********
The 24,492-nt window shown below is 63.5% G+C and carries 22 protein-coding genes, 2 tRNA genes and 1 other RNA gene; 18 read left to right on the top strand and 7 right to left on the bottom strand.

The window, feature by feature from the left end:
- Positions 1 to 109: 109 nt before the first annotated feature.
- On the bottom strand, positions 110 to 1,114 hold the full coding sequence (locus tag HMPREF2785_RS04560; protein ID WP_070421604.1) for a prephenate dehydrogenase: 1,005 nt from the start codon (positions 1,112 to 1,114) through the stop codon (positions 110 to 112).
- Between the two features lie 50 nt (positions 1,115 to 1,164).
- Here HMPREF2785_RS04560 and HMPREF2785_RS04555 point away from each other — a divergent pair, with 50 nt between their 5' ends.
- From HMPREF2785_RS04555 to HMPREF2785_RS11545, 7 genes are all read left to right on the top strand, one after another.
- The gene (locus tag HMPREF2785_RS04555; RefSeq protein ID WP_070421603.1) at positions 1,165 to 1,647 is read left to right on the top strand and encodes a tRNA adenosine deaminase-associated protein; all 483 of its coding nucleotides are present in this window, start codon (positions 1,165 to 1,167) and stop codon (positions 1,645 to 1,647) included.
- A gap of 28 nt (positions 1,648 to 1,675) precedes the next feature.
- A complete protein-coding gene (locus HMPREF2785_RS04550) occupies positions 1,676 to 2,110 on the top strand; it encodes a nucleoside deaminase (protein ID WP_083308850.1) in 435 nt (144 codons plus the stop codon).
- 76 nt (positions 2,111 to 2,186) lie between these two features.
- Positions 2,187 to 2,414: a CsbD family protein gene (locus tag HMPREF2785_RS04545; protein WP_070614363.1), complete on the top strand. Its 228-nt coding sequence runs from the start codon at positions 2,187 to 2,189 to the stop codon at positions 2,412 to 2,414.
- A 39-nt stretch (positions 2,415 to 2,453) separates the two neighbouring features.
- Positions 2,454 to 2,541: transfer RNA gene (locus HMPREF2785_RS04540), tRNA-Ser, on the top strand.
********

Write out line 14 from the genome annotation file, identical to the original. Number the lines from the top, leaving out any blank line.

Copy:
- Positions 2,454 to 2,541: transfer RNA gene (locus HMPREF2785_RS04540), tRNA-Ser, on the top strand.